If your doctor diagnoses you with secondary glaucoma, you might wonder if there's a cure for your condition. Although there are no cures for primary or secondary glaucoma, you can find ways to lessen your symptoms. Here are some facts about secondary glaucoma and what you can do to ease your symptoms.
What's Secondary Glaucoma?
Secondary glaucoma usually develops when you experience some type of trauma, inflammation, or damage to your optic nerve or the tissues that support it. The optic nerve is the message center of your eyes. The nerve ensures that everything you see reaches your brain, including color and light. When fluid builds up inside your eyes or doesn't drain properly, it places pressure on your optic nerves. The pressure gradually damages the optic nerve.
Secondary glaucoma describes several conditions that affect the optic nerve. Some people experience traumatic glaucoma when they receive a strike or puncture to the eye. Other individuals develop secondary glaucoma when they experience inflammation or infection of the uvea, which is the middle layer of the eye. If the uvea becomes inflamed or infected, it can swell up and interfere with the tissues that drain fluids.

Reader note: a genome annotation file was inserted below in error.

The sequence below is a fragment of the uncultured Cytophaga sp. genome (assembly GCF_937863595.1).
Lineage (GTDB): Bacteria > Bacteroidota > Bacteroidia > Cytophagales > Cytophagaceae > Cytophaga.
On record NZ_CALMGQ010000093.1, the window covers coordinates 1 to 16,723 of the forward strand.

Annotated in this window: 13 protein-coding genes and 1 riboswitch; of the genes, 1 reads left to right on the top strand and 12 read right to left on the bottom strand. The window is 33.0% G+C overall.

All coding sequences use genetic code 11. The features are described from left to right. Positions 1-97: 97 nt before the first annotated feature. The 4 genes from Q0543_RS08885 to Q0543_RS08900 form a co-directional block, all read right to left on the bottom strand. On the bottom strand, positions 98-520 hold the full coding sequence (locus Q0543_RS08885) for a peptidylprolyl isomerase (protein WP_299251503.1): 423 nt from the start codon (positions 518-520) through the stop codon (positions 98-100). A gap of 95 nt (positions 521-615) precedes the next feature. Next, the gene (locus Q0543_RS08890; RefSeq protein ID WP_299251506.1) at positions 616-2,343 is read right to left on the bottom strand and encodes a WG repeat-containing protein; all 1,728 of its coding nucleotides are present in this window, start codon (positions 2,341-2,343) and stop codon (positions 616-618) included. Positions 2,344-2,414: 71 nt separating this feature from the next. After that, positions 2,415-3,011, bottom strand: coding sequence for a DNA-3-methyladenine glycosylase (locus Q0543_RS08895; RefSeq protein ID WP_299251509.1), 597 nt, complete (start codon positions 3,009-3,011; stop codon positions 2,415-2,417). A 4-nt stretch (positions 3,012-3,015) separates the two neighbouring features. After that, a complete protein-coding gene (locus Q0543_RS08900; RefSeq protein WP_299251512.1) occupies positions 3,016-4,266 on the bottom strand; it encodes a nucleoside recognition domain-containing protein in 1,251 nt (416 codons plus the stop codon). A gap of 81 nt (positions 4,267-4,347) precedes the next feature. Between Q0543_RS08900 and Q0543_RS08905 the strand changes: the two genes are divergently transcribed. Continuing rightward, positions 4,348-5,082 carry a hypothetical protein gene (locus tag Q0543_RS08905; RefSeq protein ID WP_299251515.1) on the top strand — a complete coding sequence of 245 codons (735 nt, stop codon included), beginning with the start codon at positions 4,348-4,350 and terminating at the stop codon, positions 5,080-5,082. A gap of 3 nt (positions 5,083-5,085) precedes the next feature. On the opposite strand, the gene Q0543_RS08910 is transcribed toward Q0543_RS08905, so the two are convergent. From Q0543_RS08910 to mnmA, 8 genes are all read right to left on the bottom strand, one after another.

Without the appropriate treatment, secondary glaucoma can cause a gradual loss of vision in one or both eyes.
How Do You Treat Secondary Glaucoma?
The treatment for your eye condition usually depends on the type of secondary glaucoma you have. For instance, if you have traumatic glaucoma, an eye doctor may use medications to lower the pressure in your eye. Surgery may be another option available to you. An eye specialist can use surgery to manually drain the fluids out of your eyes, or they can use surgery to repair tissues damaged by the extensive pressure in your eyes.
If an inflammation of the uvea caused your glaucoma, an optometrist or ophthalmologist may use anti-inflammatory medications to treat your condition. If you have an infection in your eyes, you may take antibiotics to treat it.
You can also take steps to protect your eyes by wearing sunglasses whenever you go out into direct sunlight. Your eyes may be extra sensitive to bright light when you have secondary glaucoma. In addition, some treatments may make your eyes sensitive. If you have concerns about protecting your eyes outdoors, consult with an eye doctor immediately. An eye doctor may prescribe sunglasses that help prevent or decrease your sensitivity to light.
To learn more about secondary glaucoma and the possible treatments for it, contact an eye doctor such as the ones at Coastal Eye Care for an appointment.